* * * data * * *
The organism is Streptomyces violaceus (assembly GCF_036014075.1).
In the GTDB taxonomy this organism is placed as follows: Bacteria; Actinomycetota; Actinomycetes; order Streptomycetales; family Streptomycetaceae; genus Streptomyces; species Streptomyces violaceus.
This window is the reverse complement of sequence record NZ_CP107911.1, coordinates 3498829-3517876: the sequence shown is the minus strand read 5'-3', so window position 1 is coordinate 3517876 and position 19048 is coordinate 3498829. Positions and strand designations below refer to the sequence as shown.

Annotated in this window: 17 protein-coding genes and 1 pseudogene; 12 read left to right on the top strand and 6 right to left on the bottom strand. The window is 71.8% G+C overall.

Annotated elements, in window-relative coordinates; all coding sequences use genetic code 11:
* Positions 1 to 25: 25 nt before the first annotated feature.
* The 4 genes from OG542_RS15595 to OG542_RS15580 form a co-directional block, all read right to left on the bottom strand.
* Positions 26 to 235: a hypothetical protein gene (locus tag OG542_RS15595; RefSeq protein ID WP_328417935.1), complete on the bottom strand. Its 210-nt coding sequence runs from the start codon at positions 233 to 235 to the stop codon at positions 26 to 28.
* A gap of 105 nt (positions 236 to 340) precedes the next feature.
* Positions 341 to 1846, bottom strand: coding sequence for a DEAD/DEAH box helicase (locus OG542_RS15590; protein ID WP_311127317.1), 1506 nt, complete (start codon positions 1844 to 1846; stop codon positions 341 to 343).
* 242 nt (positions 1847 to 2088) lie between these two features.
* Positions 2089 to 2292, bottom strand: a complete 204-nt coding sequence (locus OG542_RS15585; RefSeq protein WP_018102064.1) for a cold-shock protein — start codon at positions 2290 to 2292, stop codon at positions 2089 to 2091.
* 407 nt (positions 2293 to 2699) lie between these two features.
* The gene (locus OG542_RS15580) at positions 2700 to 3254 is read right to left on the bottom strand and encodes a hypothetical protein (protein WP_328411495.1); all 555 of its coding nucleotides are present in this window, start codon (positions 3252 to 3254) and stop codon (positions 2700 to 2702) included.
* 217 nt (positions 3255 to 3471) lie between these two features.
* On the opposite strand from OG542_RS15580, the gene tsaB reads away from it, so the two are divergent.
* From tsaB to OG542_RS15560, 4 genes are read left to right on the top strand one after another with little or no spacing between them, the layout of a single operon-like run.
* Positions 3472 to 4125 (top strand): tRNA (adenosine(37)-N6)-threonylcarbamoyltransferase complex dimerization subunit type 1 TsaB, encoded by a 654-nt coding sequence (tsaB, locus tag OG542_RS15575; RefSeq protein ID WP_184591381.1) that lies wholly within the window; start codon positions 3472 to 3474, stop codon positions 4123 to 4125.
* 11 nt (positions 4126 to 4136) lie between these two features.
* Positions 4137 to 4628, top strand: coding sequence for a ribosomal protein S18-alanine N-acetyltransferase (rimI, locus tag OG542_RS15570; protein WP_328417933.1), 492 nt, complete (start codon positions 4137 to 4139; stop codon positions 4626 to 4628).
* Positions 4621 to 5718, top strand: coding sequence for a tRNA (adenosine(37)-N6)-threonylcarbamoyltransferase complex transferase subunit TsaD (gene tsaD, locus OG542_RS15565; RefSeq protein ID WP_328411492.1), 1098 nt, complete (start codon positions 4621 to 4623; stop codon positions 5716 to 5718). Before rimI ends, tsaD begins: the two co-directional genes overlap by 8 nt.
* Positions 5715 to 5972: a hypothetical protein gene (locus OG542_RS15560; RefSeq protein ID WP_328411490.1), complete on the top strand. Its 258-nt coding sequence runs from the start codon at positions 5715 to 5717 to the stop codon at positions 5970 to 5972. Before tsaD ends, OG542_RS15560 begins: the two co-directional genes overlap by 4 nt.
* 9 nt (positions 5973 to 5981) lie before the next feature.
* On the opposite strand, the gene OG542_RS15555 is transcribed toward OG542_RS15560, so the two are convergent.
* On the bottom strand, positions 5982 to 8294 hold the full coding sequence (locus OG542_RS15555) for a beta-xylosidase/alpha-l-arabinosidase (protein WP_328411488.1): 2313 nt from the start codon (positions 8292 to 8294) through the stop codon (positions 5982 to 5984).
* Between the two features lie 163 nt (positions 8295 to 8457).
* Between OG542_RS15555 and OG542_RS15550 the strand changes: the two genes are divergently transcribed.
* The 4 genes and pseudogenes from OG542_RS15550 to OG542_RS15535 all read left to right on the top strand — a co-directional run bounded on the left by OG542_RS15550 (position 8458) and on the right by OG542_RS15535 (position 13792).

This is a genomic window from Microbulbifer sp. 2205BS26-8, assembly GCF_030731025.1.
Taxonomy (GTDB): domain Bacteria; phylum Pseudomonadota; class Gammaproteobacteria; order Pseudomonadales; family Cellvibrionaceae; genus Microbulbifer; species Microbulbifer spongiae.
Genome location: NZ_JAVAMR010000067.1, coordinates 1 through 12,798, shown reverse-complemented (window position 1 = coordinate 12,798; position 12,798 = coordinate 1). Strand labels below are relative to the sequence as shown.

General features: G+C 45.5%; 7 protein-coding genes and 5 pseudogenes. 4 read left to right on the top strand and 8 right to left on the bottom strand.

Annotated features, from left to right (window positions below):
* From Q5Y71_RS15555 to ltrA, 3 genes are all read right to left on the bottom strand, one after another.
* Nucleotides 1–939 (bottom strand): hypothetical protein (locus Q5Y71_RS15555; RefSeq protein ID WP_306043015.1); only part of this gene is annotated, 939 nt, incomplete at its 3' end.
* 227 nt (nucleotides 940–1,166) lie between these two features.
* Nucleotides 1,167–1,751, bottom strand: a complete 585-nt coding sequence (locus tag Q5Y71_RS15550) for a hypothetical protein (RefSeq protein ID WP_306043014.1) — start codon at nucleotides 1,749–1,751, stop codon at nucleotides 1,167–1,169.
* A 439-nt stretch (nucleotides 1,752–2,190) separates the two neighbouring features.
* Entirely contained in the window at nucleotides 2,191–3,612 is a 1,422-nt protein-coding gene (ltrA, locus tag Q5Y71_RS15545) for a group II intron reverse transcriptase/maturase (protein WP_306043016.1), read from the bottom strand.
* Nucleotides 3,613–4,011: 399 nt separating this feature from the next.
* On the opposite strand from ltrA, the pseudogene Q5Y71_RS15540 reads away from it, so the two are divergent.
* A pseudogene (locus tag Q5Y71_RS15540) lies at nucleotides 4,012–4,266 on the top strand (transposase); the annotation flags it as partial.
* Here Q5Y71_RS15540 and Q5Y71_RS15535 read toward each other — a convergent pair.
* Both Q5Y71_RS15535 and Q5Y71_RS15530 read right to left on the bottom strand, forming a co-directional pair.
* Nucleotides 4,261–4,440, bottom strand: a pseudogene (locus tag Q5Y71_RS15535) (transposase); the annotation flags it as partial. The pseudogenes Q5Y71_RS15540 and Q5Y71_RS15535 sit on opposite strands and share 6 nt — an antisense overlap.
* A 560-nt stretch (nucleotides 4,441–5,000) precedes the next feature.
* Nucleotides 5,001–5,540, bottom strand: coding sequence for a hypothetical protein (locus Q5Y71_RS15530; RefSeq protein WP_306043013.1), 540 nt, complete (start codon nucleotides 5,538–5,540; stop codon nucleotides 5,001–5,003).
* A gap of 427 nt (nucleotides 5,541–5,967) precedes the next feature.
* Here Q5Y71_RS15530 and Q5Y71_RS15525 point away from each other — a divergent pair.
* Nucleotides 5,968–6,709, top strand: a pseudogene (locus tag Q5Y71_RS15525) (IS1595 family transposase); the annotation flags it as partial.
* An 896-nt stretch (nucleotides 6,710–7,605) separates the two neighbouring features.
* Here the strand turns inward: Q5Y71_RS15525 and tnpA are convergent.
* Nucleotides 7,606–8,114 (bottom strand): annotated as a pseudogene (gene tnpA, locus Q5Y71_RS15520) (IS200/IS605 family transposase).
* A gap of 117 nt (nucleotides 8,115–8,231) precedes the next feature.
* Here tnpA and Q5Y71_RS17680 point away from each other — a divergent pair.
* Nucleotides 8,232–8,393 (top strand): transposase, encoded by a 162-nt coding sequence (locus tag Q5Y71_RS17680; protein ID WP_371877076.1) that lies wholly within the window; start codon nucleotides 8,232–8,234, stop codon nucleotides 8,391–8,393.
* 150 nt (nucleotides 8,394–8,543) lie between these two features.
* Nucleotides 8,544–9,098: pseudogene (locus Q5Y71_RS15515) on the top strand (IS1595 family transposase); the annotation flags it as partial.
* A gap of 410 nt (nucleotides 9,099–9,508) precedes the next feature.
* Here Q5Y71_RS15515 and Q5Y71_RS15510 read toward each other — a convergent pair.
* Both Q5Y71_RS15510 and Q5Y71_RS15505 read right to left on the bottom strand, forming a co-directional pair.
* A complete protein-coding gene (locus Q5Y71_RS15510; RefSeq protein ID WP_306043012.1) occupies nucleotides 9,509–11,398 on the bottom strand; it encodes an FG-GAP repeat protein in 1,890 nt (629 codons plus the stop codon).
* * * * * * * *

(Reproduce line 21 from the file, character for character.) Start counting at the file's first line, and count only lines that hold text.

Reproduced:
* Positions 4621 to 5718, top strand: coding sequence for a tRNA (adenosine(37)-N6)-threonylcarbamoyltransferase complex transferase subunit TsaD (gene tsaD, locus OG542_RS15565; RefSeq protein ID WP_328411492.1), 1098 nt, complete (start codon positions 4621 to 4623; stop codon positions 5716 to 5718). Before rimI ends, tsaD begins: the two co-directional genes overlap by 8 nt.